Farbod: Machine learning. Yeah. Right? Like, that's what makes sense. That's been the hype for at least the past two years. And that's exactly the tool that they're using here. What makes that challenge more difficult, by the way, before we move on from your little example of the lie detector, is that this response is also quite different from person to person. So not only do you have some sort of connection being made between these nine variables, but those nine variables differ in level and significance from one sample to another. So that's where machine learning really comes into play here. And that's what they use to kind of try to map how these variables should correlate with each other in a stressful event. Obviously, it's one thing to have that design and it's one thing to say, we made it. It's another thing to say, here's how it actually works and that's where it gets pretty interesting for me because they brought a pool of testers in and they took, they got feedback from them like are you stressed right now, are you not stressed? And they took readings from them using this device then they put them through a stressful event. For example, like a very extreme video game scene or some sort of stressful event that gets a response out of them and then they ask them again afterwards like how are you feeling, how are you feeling now? And there was great parity between what the device was telling them and what the people were telling them.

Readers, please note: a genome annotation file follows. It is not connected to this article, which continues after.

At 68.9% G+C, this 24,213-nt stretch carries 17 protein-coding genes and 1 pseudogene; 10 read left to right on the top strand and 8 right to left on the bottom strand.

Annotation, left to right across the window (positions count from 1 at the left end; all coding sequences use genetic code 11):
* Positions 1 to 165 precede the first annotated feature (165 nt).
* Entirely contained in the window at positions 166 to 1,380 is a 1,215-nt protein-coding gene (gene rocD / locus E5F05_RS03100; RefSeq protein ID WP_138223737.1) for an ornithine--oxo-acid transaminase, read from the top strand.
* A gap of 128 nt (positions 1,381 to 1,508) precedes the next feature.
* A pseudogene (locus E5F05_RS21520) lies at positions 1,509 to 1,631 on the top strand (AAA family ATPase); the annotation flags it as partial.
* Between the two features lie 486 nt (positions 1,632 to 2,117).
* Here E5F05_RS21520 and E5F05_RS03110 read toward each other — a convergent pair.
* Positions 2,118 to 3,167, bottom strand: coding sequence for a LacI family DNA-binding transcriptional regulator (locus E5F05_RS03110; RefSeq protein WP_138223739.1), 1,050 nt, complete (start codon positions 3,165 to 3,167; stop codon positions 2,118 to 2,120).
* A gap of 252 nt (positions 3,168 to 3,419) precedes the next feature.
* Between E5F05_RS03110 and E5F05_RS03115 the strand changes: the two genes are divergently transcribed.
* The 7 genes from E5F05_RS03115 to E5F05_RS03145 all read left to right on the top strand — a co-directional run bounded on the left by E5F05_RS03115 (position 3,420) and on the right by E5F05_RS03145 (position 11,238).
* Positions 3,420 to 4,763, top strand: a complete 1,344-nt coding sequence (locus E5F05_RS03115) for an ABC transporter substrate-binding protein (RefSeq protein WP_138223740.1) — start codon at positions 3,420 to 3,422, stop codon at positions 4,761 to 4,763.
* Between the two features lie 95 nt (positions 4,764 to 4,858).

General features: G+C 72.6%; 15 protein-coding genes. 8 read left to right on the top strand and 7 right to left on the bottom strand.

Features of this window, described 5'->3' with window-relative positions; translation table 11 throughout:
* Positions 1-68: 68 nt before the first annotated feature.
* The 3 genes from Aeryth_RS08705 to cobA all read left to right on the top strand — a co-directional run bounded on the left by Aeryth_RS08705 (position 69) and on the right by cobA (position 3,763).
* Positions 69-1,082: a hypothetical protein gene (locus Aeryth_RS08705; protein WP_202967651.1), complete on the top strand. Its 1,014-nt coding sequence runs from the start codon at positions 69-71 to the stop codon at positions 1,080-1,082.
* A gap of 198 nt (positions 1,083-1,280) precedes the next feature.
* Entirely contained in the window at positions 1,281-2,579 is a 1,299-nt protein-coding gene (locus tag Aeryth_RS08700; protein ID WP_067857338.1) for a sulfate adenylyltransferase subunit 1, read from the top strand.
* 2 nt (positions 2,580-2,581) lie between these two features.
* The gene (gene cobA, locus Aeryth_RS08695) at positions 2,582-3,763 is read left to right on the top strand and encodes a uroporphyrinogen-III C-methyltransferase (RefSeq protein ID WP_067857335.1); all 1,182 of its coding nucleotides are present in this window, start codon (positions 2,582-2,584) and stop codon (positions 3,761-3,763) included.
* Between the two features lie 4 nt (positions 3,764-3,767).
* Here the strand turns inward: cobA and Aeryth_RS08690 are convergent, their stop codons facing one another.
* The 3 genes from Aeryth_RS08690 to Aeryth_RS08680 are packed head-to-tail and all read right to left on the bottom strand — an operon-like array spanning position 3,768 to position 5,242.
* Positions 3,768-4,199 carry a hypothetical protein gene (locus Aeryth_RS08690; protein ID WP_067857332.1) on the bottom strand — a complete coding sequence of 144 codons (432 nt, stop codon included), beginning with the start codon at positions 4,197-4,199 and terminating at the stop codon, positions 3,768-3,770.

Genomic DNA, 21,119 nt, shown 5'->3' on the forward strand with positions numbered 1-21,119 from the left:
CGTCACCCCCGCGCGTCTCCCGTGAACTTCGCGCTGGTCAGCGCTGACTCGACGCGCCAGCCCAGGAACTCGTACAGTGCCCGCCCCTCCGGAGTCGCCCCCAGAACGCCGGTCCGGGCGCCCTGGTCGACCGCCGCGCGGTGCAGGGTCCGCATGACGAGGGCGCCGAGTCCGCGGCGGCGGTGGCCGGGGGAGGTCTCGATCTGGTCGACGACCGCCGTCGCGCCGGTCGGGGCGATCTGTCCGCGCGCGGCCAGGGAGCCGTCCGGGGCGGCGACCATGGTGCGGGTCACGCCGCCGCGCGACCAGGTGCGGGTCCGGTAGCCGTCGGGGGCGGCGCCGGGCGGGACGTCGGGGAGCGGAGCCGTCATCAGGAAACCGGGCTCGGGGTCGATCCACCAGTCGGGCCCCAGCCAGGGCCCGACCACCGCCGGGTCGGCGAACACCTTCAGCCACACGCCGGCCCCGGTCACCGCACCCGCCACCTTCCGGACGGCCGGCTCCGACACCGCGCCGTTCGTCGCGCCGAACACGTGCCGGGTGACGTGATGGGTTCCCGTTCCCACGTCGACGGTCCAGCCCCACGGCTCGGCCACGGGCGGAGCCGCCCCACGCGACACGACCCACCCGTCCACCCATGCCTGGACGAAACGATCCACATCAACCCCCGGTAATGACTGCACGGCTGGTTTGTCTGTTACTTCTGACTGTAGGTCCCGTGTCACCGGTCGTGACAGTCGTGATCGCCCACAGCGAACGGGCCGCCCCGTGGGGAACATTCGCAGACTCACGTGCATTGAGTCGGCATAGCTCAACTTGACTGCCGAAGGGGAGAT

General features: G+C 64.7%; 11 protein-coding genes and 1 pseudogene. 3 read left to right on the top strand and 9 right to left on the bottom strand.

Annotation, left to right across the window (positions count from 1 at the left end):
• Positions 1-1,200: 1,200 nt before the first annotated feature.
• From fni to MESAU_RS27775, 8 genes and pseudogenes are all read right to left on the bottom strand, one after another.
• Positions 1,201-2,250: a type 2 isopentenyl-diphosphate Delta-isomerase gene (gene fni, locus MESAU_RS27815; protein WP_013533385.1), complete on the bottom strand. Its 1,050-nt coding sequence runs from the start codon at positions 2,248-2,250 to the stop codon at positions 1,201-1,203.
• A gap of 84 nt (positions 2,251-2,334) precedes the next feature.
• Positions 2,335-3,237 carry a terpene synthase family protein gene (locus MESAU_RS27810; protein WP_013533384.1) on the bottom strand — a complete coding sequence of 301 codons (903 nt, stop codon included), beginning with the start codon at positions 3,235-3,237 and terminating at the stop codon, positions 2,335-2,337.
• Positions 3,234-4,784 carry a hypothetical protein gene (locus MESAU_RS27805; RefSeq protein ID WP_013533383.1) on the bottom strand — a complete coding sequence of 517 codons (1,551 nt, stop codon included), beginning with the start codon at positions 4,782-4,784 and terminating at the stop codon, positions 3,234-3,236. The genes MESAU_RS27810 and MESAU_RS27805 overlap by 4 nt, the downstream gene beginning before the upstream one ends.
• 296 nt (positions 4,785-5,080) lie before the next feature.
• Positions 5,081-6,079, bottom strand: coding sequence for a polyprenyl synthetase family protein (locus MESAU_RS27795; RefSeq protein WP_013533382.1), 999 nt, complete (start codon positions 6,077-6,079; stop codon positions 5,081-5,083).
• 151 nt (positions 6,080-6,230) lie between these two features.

Daniel: Well, and they mentioned like purely physical stress events or something like putting your body through a really extreme vigorous exercise and a very extreme mental stress event. Those are, you know, we would all, we would consider both of those to be stress, but those are on vastly different ends of the spectrum. So, what they did, and I think you hit the nail on the head there, they did one test at one end of the spectrum, which was like, do vigorous exercise. We're gonna measure your stress signals before and after. And then they also did the same thing, but with like a really, they called it intense video game play. I'd be interested in understanding what exactly that video game scenario was, but-

Farbod: I wish I was a tester, I'm not gonna lie to you.